Keywords: Mo; Thin films; Solar cells; CIGS; Low resistivity


 

 

I. INTRODUCTION

Several metals, Pt, Au, Ag, Cu and Mo, have been investigated for using as electrical contact of CuInSe2 (CIS) and its gallium alloy (CIGS)-based solar cells [1-3]. Mo emerged as the dominant choice for back contact layer of CIS and CIGS solar cells because of its relative stability at the processing temperature, resistance to alloying with Cu and In, and its low contact resistance to CIGS. Efficiencies greater than 19% have been reported for this type of devices fabricated using Mo films, deposited by conventional rf magnetron sputtering, as ohmic back contact [4,5].

Some authors [6,7] have reported that a Schottky barrier is formed when Mo films are inadequately deposited on CIGS films. When a Schottky barrier is formed at the CIGS/Mo contact, substantial resistive losses occur, affecting negatively the device efficiency.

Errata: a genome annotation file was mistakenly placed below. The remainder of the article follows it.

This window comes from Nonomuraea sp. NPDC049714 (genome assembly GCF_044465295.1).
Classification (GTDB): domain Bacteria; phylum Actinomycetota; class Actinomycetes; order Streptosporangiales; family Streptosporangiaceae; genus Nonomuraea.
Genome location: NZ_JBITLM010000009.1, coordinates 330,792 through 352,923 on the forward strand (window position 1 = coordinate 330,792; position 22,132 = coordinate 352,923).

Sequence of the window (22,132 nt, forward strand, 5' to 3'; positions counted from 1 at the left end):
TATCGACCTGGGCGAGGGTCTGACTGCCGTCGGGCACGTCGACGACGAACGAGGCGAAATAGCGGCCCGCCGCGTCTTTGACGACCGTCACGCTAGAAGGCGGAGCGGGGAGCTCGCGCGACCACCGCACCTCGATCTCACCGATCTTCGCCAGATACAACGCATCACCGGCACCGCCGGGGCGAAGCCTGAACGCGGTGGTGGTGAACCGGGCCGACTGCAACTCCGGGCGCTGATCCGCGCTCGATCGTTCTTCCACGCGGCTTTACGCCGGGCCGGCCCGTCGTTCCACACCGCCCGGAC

In this work we investigate how deposition parameters, such as pressure of the sputtering gas and power supplied to the sputtering system, influence the conductivity of the molybdenum films and the contact resistivity of the Mo/CIGS system. Through an exhaustive parameter study, conditions were found to get Mo films, which form ohmic contact on CIGS films.

 

II. EXPERIMENTAL